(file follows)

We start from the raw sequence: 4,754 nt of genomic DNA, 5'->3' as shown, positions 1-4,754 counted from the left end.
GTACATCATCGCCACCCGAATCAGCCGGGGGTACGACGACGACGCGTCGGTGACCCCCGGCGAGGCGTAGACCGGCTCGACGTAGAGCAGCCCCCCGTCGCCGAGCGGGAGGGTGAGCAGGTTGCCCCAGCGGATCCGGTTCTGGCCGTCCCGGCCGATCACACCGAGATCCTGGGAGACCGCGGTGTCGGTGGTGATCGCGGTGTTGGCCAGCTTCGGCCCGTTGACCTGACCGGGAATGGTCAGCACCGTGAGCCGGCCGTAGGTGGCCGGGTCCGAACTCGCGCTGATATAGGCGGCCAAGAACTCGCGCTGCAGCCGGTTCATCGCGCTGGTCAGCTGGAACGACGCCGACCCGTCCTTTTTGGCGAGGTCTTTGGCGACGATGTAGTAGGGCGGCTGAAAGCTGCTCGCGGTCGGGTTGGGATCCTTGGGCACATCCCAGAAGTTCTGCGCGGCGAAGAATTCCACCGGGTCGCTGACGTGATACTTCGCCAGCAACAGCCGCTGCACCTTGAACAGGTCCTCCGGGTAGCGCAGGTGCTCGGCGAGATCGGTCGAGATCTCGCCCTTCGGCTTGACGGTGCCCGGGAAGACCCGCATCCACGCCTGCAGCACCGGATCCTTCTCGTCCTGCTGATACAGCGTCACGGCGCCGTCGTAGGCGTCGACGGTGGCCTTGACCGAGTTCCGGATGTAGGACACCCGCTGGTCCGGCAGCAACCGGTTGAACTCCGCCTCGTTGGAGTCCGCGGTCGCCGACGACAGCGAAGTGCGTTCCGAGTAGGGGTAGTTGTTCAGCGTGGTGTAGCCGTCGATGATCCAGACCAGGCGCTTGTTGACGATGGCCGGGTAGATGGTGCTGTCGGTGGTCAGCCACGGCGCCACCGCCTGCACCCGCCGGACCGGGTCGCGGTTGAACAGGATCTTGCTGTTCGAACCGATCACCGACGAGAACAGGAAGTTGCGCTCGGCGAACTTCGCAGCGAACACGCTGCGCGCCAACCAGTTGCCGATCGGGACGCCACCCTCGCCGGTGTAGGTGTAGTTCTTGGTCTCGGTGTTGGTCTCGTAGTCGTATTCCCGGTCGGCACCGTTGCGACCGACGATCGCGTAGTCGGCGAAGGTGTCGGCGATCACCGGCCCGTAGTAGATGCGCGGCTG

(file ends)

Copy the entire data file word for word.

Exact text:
We start from the raw sequence: 4,754 nt of genomic DNA, 5'->3' as shown, positions 1-4,754 counted from the left end.
GTACATCATCGCCACCCGAATCAGCCGGGGGTACGACGACGACGCGTCGGTGACCCCCGGCGAGGCGTAGACCGGCTCGACGTAGAGCAGCCCCCCGTCGCCGAGCGGGAGGGTGAGCAGGTTGCCCCAGCGGATCCGGTTCTGGCCGTCCCGGCCGATCACACCGAGATCCTGGGAGACCGCGGTGTCGGTGGTGATCGCGGTGTTGGCCAGCTTCGGCCCGTTGACCTGACCGGGAATGGTCAGCACCGTGAGCCGGCCGTAGGTGGCCGGGTCCGAACTCGCGCTGATATAGGCGGCCAAGAACTCGCGCTGCAGCCGGTTCATCGCGCTGGTCAGCTGGAACGACGCCGACCCGTCCTTTTTGGCGAGGTCTTTGGCGACGATGTAGTAGGGCGGCTGAAAGCTGCTCGCGGTCGGGTTGGGATCCTTGGGCACATCCCAGAAGTTCTGCGCGGCGAAGAATTCCACCGGGTCGCTGACGTGATACTTCGCCAGCAACAGCCGCTGCACCTTGAACAGGTCCTCCGGGTAGCGCAGGTGCTCGGCGAGATCGGTCGAGATCTCGCCCTTCGGCTTGACGGTGCCCGGGAAGACCCGCATCCACGCCTGCAGCACCGGATCCTTCTCGTCCTGCTGATACAGCGTCACGGCGCCGTCGTAGGCGTCGACGGTGGCCTTGACCGAGTTCCGGATGTAGGACACCCGCTGGTCCGGCAGCAACCGGTTGAACTCCGCCTCGTTGGAGTCCGCGGTCGCCGACGACAGCGAAGTGCGTTCCGAGTAGGGGTAGTTGTTCAGCGTGGTGTAGCCGTCGATGATCCAGACCAGGCGCTTGTTGACGATGGCCGGGTAGATGGTGCTGTCGGTGGTCAGCCACGGCGCCACCGCCTGCACCCGCCGGACCGGGTCGCGGTTGAACAGGATCTTGCTGTTCGAACCGATCACCGACGAGAACAGGAAGTTGCGCTCGGCGAACTTCGCAGCGAACACGCTGCGCGCCAACCAGTTGCCGATCGGGACGCCACCCTCGCCGGTGTAGGTGTAGTTCTTGGTCTCGGTGTTGGTCTCGTAGTCGTATTCCCGGTCGGCACCGTTGCGACCGACGATCGCGTAGTCGGCGAAGGTGTCGGCGATCACCGGCCCGTAGTAGATGCGCGGCTG